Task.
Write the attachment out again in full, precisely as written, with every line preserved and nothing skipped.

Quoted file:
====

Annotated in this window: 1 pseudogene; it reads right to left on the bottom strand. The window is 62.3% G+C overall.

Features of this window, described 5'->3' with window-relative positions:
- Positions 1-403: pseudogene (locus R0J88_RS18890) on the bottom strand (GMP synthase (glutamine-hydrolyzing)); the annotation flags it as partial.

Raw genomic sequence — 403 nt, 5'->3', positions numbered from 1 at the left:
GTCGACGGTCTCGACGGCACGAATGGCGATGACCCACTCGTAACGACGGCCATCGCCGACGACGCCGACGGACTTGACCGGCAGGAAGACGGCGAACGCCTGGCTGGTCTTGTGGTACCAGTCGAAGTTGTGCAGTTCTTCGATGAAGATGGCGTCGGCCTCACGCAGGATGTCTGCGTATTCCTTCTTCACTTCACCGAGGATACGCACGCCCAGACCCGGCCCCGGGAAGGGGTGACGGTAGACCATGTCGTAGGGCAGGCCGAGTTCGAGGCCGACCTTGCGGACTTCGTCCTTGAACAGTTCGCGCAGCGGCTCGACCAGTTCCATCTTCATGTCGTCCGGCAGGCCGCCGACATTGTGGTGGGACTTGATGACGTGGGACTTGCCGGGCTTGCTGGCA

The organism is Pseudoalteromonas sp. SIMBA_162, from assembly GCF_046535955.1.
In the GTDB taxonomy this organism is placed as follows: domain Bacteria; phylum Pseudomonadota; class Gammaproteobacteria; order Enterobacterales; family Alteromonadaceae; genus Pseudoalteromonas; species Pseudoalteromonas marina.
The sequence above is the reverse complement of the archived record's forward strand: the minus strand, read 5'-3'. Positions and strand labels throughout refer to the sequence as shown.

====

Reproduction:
Annotated in this window: 1 pseudogene; it reads right to left on the bottom strand. The window is 62.3% G+C overall.

Features of this window, described 5'->3' with window-relative positions:
- Positions 1-403: pseudogene (locus R0J88_RS18890) on the bottom strand (GMP synthase (glutamine-hydrolyzing)); the annotation flags it as partial.

Raw genomic sequence — 403 nt, 5'->3', positions numbered from 1 at the left:
GTCGACGGTCTCGACGGCACGAATGGCGATGACCCACTCGTAACGACGGCCATCGCCGACGACGCCGACGGACTTGACCGGCAGGAAGACGGCGAACGCCTGGCTGGTCTTGTGGTACCAGTCGAAGTTGTGCAGTTCTTCGATGAAGATGGCGTCGGCCTCACGCAGGATGTCTGCGTATTCCTTCTTCACTTCACCGAGGATACGCACGCCCAGACCCGGCCCCGGGAAGGGGTGACGGTAGACCATGTCGTAGGGCAGGCCGAGTTCGAGGCCGACCTTGCGGACTTCGTCCTTGAACAGTTCGCGCAGCGGCTCGACCAGTTCCATCTTCATGTCGTCCGGCAGGCCGCCGACATTGTGGTGGGACTTGATGACGTGGGACTTGCCGGGCTTGCTGGCA

The organism is Pseudoalteromonas sp. SIMBA_162, from assembly GCF_046535955.1.
In the GTDB taxonomy this organism is placed as follows: domain Bacteria; phylum Pseudomonadota; class Gammaproteobacteria; order Enterobacterales; family Alteromonadaceae; genus Pseudoalteromonas; species Pseudoalteromonas marina.
The sequence above is the reverse complement of the archived record's forward strand: the minus strand, read 5'-3'. Positions and strand labels throughout refer to the sequence as shown.